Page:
3 July 1944/12 July
Advanced to Evrecy against 9th and 10th Panzer Divisions

15 July 1944/19th July
Battle of Gavrus with casualties of 964

30 July 1944/5 Aug
Battle for Caumont , first time 1 had come under fire and had our first Company casualty. We were shelled just as we arrived at a new location, whilst we were still digging our slit trenches O.Cs batman wounded.My Retum Ticket 1 Total casualties 602

6 Aug 1944/10 Aug
Battle for Estrey our second time under fire and our second casualty one of our drivers wounded. Heavy casualties 1028

11 Aug 1944/29 Aug
Advance through Falaise – Trun – Louviers and Rouen to crossing River Seine on 28 August.

30 Aug 1944/5 Sept.
Advance through Amiens towards Lille.

6 Sept 1944
Today I made a large blunder. At daybreak, along with two other vehicles, we accidentally drove into a town which turned out to be Lille, which should have been in enemy hands. We were about to get out quickly when a young lady came out of a Cafe in her nightdress waving and shouting “Tommy”. She told us the German troops had left during the night. We were soon meeting other members of her fami1y and drinking awful French coffee, but didn’t stay long. My first stupid mistake…Military Police must have slept in.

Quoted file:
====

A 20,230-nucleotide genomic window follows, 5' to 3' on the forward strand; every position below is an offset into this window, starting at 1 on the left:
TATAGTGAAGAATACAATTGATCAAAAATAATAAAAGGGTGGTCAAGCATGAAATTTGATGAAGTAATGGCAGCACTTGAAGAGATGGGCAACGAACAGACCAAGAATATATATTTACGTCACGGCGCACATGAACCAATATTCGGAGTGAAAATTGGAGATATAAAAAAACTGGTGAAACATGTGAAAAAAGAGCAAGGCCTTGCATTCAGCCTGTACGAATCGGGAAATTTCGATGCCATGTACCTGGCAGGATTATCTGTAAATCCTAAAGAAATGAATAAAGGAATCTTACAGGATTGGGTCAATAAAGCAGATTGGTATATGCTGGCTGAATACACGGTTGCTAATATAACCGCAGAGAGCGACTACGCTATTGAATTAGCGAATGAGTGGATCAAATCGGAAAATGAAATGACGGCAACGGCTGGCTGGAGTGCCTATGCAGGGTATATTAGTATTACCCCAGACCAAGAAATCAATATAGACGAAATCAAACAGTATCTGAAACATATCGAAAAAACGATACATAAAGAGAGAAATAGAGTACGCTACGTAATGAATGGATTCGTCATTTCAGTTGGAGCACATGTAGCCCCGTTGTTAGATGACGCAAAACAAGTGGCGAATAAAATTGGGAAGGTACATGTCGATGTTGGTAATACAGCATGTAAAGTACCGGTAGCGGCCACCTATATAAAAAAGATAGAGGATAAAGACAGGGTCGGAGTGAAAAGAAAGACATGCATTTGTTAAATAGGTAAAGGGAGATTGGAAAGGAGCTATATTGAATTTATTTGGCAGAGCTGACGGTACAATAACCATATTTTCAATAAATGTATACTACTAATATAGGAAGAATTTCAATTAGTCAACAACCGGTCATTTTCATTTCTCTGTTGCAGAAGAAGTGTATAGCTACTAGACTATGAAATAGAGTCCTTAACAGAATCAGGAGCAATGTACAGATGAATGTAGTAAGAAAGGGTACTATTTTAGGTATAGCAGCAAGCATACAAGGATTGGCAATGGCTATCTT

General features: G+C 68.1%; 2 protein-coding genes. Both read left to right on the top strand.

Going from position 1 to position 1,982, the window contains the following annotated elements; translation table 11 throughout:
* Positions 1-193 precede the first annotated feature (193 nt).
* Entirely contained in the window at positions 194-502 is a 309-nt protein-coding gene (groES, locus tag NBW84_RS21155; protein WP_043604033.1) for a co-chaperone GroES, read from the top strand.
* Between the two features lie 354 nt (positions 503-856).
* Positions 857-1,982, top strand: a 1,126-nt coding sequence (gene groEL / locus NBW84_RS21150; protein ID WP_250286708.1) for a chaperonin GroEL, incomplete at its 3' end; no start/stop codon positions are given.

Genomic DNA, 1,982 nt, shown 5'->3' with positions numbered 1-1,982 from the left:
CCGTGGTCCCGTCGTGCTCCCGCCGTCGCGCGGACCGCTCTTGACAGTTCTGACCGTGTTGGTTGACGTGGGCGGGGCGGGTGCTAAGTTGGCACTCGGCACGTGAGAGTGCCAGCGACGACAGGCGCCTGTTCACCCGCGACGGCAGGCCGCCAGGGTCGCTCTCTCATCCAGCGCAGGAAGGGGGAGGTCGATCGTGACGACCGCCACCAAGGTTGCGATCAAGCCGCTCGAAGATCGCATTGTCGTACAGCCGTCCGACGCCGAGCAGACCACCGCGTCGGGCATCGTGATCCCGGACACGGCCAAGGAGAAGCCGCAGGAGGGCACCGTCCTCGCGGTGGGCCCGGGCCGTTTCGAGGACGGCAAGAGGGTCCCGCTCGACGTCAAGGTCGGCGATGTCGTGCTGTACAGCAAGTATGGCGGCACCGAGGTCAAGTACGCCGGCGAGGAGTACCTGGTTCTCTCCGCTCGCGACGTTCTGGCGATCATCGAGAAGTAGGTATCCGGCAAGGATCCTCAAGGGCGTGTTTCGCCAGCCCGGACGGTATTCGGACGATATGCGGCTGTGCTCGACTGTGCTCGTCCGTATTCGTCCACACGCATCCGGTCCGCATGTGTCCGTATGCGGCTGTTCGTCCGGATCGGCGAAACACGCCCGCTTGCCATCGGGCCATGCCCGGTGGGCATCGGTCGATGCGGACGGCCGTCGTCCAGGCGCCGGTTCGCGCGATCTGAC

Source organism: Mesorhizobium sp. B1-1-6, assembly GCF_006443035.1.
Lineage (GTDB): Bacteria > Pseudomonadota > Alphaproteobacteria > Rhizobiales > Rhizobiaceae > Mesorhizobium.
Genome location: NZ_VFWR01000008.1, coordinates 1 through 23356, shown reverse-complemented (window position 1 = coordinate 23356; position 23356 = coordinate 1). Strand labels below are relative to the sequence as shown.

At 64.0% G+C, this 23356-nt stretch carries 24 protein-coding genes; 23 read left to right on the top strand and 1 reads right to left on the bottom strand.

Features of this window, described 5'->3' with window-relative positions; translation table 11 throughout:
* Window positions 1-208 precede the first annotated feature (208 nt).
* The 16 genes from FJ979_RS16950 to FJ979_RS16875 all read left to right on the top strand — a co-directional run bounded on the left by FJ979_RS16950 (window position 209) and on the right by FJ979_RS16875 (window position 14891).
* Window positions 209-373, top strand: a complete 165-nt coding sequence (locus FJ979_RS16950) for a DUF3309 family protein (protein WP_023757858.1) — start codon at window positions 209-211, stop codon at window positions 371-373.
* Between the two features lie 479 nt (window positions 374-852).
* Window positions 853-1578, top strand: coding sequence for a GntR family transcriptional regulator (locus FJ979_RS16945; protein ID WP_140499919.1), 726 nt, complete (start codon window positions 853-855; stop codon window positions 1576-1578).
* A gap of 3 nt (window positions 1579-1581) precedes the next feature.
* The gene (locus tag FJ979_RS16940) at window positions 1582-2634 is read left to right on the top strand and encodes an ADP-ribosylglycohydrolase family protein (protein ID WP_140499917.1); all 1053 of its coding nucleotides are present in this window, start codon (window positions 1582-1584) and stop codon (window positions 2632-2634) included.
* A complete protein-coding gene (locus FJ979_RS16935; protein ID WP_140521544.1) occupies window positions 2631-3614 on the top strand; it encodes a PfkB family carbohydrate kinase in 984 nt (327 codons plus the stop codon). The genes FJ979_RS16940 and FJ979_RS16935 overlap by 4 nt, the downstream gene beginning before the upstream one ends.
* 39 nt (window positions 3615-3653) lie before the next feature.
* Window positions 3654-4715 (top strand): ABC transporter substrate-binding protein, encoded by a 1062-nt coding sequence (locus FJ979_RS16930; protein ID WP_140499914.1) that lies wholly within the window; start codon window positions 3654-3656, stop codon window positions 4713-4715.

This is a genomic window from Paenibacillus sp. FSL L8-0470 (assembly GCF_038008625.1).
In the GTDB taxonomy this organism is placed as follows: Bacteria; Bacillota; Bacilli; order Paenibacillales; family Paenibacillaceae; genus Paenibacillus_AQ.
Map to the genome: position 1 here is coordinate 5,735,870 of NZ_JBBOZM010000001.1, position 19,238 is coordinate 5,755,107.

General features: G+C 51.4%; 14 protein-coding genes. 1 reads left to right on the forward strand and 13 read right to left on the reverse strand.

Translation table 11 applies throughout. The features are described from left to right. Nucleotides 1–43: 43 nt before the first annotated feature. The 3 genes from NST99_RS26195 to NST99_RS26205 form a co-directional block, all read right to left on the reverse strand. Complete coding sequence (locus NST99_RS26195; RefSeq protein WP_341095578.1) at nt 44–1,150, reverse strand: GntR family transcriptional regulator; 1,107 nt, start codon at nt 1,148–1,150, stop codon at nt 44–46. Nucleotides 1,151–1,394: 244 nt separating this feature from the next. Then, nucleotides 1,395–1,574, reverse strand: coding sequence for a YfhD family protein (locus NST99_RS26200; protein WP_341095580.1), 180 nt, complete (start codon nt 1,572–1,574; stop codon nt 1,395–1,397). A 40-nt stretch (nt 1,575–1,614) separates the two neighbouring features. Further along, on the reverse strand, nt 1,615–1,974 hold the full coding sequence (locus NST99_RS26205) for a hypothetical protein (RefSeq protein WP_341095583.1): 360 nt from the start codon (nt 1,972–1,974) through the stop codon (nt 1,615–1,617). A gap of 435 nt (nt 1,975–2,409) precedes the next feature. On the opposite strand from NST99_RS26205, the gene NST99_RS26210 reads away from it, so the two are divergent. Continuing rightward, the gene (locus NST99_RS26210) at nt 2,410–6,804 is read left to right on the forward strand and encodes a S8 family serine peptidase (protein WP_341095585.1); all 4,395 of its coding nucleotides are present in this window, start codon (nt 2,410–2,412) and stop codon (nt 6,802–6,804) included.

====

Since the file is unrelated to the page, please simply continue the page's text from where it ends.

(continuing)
7 Sept 1944/9 Sept
Battle for Coutrai with casualties of 118

10 Sept 1944/19 Sept
Battle for Gheel with heavy casualties of 914

20 Sept 1944
Crossed the Meuse – Escaut canal.

21 Sept 1944
Entered Eindhoven, which had been liberated by U.S Airbome Division.

22 Sept 1944/2 OctBattle for Best. Heavy casualties 925

18 Oct 1944/27 Oct
Advance on and battle for Tilburg – liberated on 27 October. Casualties 163

29 Oct 1944/15 Nov
Battle for Meijel – casualties 758

16 Nov 1944/30 Nov
In small parties the Division had short leave in Brussels, staying with Belgium families who treated us wonderfully well.

1 Dec 1944/29 Jan 1945
Winter watch on the Maas, everything was frozen up, very very cold. During this period the Germans launched a counter offensive against the Americans and our troops were ordered to hold the northern flank. We were located in a small Belgium village and I spent Christmas sleeping in the back of my vehicle in the school yard on top of three tons of petrol.The only good thing at this time was a boy soprano, who sang Ave Maria and Christmas Carols every night in the local village café. I felt very home sick and thought a lot about family and friends back home.